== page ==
You could choose a long-term loan (a lot like a mortgage) and you’ll enjoy lower interest rates, but the total interest will be considerable over time. If you add administration fees, transaction fees or any number of potential penalties to your payments, this can lead to a ballooning loan amount.
The key is to match the type and term of your loan to your business needs:
- You can fund a major, long-term purchase such as new premises with a long-term loan secured on the property.
- Consider using specific product loans for different types of assets. For example, equipment or vehicles purchases could be funded with finance tied to the expected lifespan of the asset. Learn more about business car financing options.
- Additional cash flow, or minor purchases like extra inventory, could be covered with short-term finance options like an unsecured business loan, overdraft, or line of credit.
You could also turn to alternative options such as invoice finance if you need to close the gap between the cost of sales and receipt of payment from customers.
Business cash flow finance options
Each type of business loan available in Australia is unique in how it works, and understanding how these business loans work – and what they are most suitable for – will help you decide which one may be the best finance option for your business.
Below, we’ve summarised each type of business loan currently available to SMEs. It’s important to understand the tax implications or benefits of each particular loan type before accepting funding from a lender.
1. Unsecured business loans
An unsecured business loan is an all-purpose short-term loan, usually between 3 – 12 months. It can be used for almost any business purpose, and is offered by a large number of specialist finance providers with a wide range of terms. The three main advantages of an unsecured business loan are:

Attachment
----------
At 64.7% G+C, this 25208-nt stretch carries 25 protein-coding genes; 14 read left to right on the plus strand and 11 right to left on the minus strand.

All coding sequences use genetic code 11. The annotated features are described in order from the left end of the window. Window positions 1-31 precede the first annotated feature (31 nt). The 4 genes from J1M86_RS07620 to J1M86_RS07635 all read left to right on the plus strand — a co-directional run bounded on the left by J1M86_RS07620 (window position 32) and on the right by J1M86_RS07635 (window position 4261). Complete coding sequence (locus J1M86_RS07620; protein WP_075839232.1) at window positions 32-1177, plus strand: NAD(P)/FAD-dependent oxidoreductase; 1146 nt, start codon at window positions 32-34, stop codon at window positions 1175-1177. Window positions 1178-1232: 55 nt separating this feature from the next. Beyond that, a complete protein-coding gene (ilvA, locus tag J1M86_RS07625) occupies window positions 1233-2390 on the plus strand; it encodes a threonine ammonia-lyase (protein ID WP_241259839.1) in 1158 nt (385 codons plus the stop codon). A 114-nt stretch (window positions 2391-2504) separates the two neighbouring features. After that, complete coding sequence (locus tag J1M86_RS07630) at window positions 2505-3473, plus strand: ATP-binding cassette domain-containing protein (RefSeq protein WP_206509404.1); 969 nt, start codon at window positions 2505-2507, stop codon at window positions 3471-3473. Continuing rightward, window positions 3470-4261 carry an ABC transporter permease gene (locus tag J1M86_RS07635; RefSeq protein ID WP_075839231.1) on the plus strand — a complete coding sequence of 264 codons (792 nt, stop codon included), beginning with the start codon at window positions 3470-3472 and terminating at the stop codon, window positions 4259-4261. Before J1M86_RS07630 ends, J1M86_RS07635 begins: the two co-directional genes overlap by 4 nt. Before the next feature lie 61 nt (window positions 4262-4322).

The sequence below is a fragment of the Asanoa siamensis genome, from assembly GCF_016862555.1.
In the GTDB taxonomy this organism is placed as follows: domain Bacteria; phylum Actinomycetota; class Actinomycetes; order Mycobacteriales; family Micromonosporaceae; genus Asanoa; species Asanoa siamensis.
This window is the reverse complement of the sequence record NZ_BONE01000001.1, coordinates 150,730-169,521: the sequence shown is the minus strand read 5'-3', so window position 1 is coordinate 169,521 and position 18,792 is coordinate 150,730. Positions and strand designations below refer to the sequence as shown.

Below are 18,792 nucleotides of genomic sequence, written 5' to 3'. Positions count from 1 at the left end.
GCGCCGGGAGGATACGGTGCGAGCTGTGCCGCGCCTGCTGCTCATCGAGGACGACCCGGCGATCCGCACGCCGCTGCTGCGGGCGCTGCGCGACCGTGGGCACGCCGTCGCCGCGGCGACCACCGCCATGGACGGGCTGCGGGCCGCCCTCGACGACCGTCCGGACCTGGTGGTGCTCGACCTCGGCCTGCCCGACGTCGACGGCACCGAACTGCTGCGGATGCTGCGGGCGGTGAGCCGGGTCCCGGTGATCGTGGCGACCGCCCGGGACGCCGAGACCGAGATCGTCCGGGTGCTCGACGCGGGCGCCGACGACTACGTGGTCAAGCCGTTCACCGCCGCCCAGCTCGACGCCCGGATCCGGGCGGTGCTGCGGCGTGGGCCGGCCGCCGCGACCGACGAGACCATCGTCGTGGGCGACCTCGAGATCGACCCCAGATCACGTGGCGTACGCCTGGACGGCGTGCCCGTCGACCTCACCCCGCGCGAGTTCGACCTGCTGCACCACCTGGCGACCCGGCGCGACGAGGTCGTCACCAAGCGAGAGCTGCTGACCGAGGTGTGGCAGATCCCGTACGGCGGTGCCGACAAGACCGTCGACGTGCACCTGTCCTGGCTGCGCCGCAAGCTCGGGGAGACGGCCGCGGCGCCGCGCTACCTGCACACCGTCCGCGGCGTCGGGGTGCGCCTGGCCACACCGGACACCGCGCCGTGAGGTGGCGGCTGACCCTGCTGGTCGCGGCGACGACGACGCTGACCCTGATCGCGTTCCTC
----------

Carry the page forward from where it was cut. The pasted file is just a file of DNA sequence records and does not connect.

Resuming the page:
- Speed of approval
- Flexibility in approval criteria
- They do not require security – i.e. collateral.
In contrast to the stricter criteria and slow approval process when applying through banks, most online business loan lenders will process an unsecured business loan application within hours by using finance technology to assess and approve your application.
As there is no collateral used on an unsecured business loan, they present a higher level of risk to a lender. This is often reflected by higher interest rates and fees. If you’re considering an unsecured business loan, you’ll want to weigh up the importance of fast access to cash versus the higher interest rates that come with them.
Due to the speed, flexibility and accessibility of unsecured business finance, they have quickly become the most popular form of business finance Australia has on offer.
2. Secured business loans
A business will need to be trading for at least 6 months and have a minimum monthly revenue to apply for a small business loan.
If you do decide to apply for a secured loan, you’ll need assets – either business or personal – to use as collateral. You’ll also may need to provide a number of supporting documents, so be prepared with full financial statements and details of your assets.
Small business loans can be accessed through banks or online small business lenders, with the approved amount relative to the revenue of the business. You’ll get a lower interest rate from the bank (if you can get approved) but faster approval through a non-bank lender.
3. Line of credit
Similar to a small business loan, you can use a line of credit for any business purpose, and usually has a term of 3 – 12 months.
You’ll have an agreed credit limit and be able to access funds up to that amount – but interest will only be charged on the amount you draw. Interest will usually be calculated daily, like on a business credit card, and charged at the end of each month.